Investing is a game of probabilities – there are no sure things. But there are some things that I am pretty certain will happen in 2019.
1. Individual stocks will be volatile, regardless of how the overall market does. After the painful fourth quarter of 2018, it’s probably hard to remember that 2017 was an incredibly calm year for the US stock market. For instance, the S&P 500’s maximum peak-to-trough loss (this is known as the maximum drawdown) in that year was just 2.8%. But in 2017, Amazon.com’s maximum drawdown was 11%, despite the company’s share price gaining 56% for the whole year. Volatility in stocks is a feature, not a bug.
2. The Federal Reserve will either raise, maintain, or drop benchmark interest rates in the US. You must be thinking, “Gee – thanks, Captain Obvious!” I write this for a reason. I understand that plenty of eyeballs are on the Fed’s interest rate moves, but the way we invest should not change based on what the US’s central bank is doing.
Singapore’s banking trio of DBS Group Holdings Ltd (SGX: D05), Oversea-Chinese Banking Corporation Limited (SGX: O39), and United Overseas Bank Ltd (SGX: U11) have all recently said that rising interest rates, up to a certain extent, are likely to be a net positive for them. But, all three have also managed to grow their businesses substantially over the past decade even when interest rates have declined. The quality of a company’s business and the growth opportunities that are present matters far more to the company’s share price than what the Fed is doing.
3. The US and China will call a truce, maintain status quo, or escalate their current trade squabbles. I can hear your thoughts: “Again, Captain Obvious!?” But bear with me, because I state this for another good reason. In his 1994 Berkshire Hathaway annual shareholders’ letter, Warren Buffett wrote one of my favourite investing passages:
“We will continue to ignore political and economic forecasts, which are an expensive distraction for many investors and businessmen. Thirty years ago, no one could have foreseen the huge expansion of the Vietnam War, wage and price controls, two oil shocks, the resignation of a president, the dissolution of the Soviet Union, a one-day drop in the Dow of 508 points, or treasury bill yields fluctuating between 2.8% and 17.4%.
But, surprise – none of these blockbuster events made the slightest dent in Ben Graham’s investment principles. Nor did they render unsound the negotiated purchases of fine businesses at sensible prices. Imagine the cost to us, then, if we had let a fear of unknowns cause us to defer or alter the deployment of capital. Indeed, we have usually made our best purchases when apprehensions about some macro event were at a peak. Fear is the foe of the faddist, but the friend of the fundamentalist.”
4. Many investors will feel an urgent need to make drastic changes to their investment portfolios for 2019 based on the volatility experienced in the second half of 2018. That’s a mistake, assuming that the portfolio built in 2018 was done so based on sound investing principles.
Behavioral economist Ofer Azar once studied the actions of more than 300 football goalkeepers during penalty kicks. Azar found that goalkeepers who jumped left successfully saved a penalty kick just 14.2% of the time, while those who jumped right had a success rate of a mere 12.6%. But, goalkeepers who stayed in the center of the goalmouth had a successful penalty-saving rate of 33.3%. What’s interesting though, is that only 6% of the 300-plus goalkeepers studied chose to remain in the center. Azar’s study highlights the presence of an action bias in us, where we think doing something is better than nothing.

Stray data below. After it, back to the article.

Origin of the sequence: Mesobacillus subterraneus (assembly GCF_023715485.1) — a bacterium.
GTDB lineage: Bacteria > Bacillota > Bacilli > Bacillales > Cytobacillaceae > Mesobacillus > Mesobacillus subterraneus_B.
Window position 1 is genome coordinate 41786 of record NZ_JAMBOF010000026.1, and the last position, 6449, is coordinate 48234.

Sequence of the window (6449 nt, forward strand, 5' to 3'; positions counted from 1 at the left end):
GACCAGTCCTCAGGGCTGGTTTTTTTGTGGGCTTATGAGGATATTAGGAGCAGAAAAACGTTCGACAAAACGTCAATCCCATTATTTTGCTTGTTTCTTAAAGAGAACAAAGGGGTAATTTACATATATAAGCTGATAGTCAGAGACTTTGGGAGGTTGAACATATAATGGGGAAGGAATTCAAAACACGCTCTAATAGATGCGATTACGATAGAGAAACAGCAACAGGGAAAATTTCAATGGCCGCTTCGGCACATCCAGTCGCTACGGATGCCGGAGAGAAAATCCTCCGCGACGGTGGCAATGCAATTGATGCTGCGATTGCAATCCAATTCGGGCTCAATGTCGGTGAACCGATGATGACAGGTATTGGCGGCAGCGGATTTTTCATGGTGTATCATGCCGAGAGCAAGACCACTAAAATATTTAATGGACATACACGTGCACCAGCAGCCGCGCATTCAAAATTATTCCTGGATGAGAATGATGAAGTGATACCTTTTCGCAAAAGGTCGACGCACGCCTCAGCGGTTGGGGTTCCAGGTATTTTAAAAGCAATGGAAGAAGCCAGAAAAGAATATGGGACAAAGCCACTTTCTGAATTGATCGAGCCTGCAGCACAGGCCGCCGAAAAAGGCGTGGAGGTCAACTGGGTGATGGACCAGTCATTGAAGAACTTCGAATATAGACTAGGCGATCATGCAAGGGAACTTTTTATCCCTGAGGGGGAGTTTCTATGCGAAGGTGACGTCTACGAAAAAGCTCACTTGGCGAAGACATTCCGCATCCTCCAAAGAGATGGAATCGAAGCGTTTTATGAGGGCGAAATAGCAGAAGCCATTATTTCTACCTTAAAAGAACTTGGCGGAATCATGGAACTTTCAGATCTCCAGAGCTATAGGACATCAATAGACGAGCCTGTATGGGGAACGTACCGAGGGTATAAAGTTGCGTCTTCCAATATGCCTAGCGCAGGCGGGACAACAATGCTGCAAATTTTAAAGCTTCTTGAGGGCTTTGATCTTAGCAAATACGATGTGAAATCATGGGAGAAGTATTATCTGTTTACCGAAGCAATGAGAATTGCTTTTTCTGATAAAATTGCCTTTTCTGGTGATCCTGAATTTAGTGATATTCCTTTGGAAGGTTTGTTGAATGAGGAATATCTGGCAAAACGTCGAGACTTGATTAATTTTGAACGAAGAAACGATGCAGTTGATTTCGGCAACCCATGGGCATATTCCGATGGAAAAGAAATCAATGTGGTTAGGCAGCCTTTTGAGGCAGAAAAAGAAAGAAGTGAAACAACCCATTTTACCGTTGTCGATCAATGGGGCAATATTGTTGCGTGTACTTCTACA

Azar linked his football results to the financial markets, and discovered that this action bias also manifests strongly in investing – when markets become volatile, investors develop a strong urge to do something. But doing nothing is often the right thing to do. The statistics bear this out. Going back to Amazon, the company’s share price has gained an astonishing 3,000% over the past decade. But as the chart below shows, the company’s share price has routinely suffered maximum drawdowns of 30% or more in that period. An investor who succumbed to the urge to sell at the onset of volatility in Amazon’s share price would have lost out on massive gains.
Source: S&P Global Market Intelligence
Charlie Munger, the Robin to Buffett’s Batman, once said: “If you buy a few great companies, then you can sit on your ass. That’s a good thing.”
5. There will be something to worry about in the financial markets. The legendary investor Peter Lynch once said that “There is always something to worry about. Avoid weekend thinking and ignore the latest dire predictions of the newscasters. Sell a stock because the company’s fundamentals deteriorate, not because the sky is falling.”
6. There are 7.6 billion people in the world today, and the vast majority of them will wake up each morning wanting to improve the world and their lot in life. This motivation is what ultimately powers the growth of the global economy and financial markets. There will be idiots who will shake things up from time to time, but we should have some faith in the collective positivity of mankind. A bet on the stock market is a long-term view that we humans are always striving to improve our lives in aggregate.
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The information provided is for general information purposes only and is not intended to be personalized investment or financial advice. The Motley Fool Singapore writer Chong Ser Jing Chong Ser Jing owns shares in Amazon.com, Berkshire Hathaway (Class B), and Oversea-Chinese Banking Corporation. The Motley Fool Singapore has recommendations on Amazon.com, Berkshire Hathaway (Class B), DBS Group Holdings, United Overseas Bank, and Oversea-Chinese Banking Corporation.